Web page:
mens polo pants Uniforms Will Boost Respect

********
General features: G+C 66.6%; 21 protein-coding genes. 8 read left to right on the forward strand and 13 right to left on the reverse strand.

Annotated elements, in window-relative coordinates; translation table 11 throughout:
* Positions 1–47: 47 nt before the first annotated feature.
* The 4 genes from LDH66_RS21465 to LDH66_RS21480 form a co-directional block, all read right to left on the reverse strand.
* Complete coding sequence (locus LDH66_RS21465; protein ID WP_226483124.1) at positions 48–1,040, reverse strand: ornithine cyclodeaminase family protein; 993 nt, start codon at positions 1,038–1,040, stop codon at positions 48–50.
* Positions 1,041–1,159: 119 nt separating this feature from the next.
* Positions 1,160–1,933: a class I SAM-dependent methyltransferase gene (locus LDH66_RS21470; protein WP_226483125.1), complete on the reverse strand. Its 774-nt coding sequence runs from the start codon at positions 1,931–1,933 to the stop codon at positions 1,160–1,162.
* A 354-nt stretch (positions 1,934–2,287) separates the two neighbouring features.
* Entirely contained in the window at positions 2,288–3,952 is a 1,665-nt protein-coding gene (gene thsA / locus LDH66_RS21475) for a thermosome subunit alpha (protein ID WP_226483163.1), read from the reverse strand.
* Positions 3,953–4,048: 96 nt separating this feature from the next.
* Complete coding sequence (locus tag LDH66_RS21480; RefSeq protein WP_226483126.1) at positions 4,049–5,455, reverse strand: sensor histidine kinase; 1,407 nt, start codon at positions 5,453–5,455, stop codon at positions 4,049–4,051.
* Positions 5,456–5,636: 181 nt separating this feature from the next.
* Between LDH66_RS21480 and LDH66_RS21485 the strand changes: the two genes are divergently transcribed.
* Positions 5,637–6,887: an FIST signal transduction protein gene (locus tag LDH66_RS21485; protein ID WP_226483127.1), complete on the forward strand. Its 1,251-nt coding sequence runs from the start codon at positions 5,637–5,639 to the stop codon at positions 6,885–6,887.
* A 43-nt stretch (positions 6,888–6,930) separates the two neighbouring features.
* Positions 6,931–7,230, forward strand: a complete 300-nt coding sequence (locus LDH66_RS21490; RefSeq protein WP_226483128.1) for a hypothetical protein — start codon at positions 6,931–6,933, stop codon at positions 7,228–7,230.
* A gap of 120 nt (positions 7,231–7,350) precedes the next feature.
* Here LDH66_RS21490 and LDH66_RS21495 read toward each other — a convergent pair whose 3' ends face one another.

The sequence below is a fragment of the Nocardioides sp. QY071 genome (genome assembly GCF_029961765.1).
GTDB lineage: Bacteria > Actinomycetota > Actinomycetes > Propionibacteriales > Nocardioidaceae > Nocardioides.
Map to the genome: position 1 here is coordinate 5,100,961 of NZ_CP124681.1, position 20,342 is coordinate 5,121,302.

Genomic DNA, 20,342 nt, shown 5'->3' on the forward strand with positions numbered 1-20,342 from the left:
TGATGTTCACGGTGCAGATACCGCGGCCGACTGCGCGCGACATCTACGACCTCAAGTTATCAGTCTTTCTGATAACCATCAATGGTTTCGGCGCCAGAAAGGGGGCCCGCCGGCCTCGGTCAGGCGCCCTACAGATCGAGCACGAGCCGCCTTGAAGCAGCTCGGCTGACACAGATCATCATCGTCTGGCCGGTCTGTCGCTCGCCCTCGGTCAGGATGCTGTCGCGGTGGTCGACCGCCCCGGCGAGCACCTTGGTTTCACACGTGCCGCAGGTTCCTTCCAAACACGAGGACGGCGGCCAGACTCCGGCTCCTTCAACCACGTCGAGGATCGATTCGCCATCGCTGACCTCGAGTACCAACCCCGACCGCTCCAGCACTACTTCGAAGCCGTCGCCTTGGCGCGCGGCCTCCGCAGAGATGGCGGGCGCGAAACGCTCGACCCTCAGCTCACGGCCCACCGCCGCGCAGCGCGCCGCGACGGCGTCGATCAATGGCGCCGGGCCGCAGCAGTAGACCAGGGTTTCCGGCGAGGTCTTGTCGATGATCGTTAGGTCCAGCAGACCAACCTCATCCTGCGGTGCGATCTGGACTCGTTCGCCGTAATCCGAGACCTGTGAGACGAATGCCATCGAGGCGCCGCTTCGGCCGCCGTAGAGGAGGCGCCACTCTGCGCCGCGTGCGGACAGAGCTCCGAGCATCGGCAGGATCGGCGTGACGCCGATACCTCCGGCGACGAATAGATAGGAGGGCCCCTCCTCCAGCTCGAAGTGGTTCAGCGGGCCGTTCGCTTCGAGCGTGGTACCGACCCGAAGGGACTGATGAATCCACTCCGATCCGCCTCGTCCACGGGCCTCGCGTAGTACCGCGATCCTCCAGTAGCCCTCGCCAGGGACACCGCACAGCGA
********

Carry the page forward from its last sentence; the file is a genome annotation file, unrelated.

Principal Troy Monroe is working on details with an advisory committee after the school board approved a pilot program at Illing on Monday. Monroe has been researching the subject for months, inspired by the success of uniforms at middle schools in East Hartford and other communities and a survey that showed strong support for uniforms among Manchester parents, faculty and the business community.In the 2011 12 school year, Illing students will wear polo style shirts in green, blue or white. Cold weather options may include polar fleece tops, turtlenecks, long sleeved polos and zippered sweat shirts (no hoodies). All tops will include the school name and Rams logo.Bottoms will be khaki style tan, black or navy blue (no cargo pants). Boys may wear pants or shorts. Girls may wear pants, shorts, skirts, capri pants or combination shorts and skirt called skorts. The hems of the shorter garments must be no more than 3 inches above the knee. Shoes must be closed toe no flip flops, slides or moccasins.In an interview Thursday, Monroe, 44, the school’s principal for five years, cited the benefits of school uniforms all related to student achievement and safety.”It sets a tone in the building,” the veteran educator said. “You are here for learning.”Although the school’s current dress code prohibits inappropriate clothing, some students press the limits with baggy pants, too short skirts, see through tops and other dress not conducive to academics, Monroe said. Dealing with those students, he said, takes time away from instruction.Also, about 46 percent of Illing students receive free or reduced price lunches. So while some parents can buy their children the latest name brand jeans and sneakers, others can’t, and children from poorer households have told him they feel diminished, Monroe said.”This is another way to minimize those distractions,” he said.Efforts will be made to help families who may not be able to afford the required uniforms, he said.The uniform dress code also is designed to promote safety through common identification.”If our kids look a certain way, we know they’re our kids,” Monroe said.Finally, uniforms prepare students for expectations beyond middle school. Local business people have told him they expect appropriate dress and a sense of decorum from potential employees, Monroe said.He acknowledged that most students hate the prospect of uniforms. In a survey of about 400 Illing students, only 15 to 20 favored the idea. Some parents also oppose the program, saying they would have sent their children to private schools if they wanted them to wear uniforms, Monroe said.But the majority of parents, faculty and business people in town all have shown strong support. As the new school year progresses, Monroe said, he will keep data on compliance and how the uniform requirement affects attendance, tardiness and misbehavior.School officials will choose a vendor for the school uniform tops. Pants and other bottom garments do not have to be from an approved vendor; parents may buy those at stores where they can get the best value, Monroe said.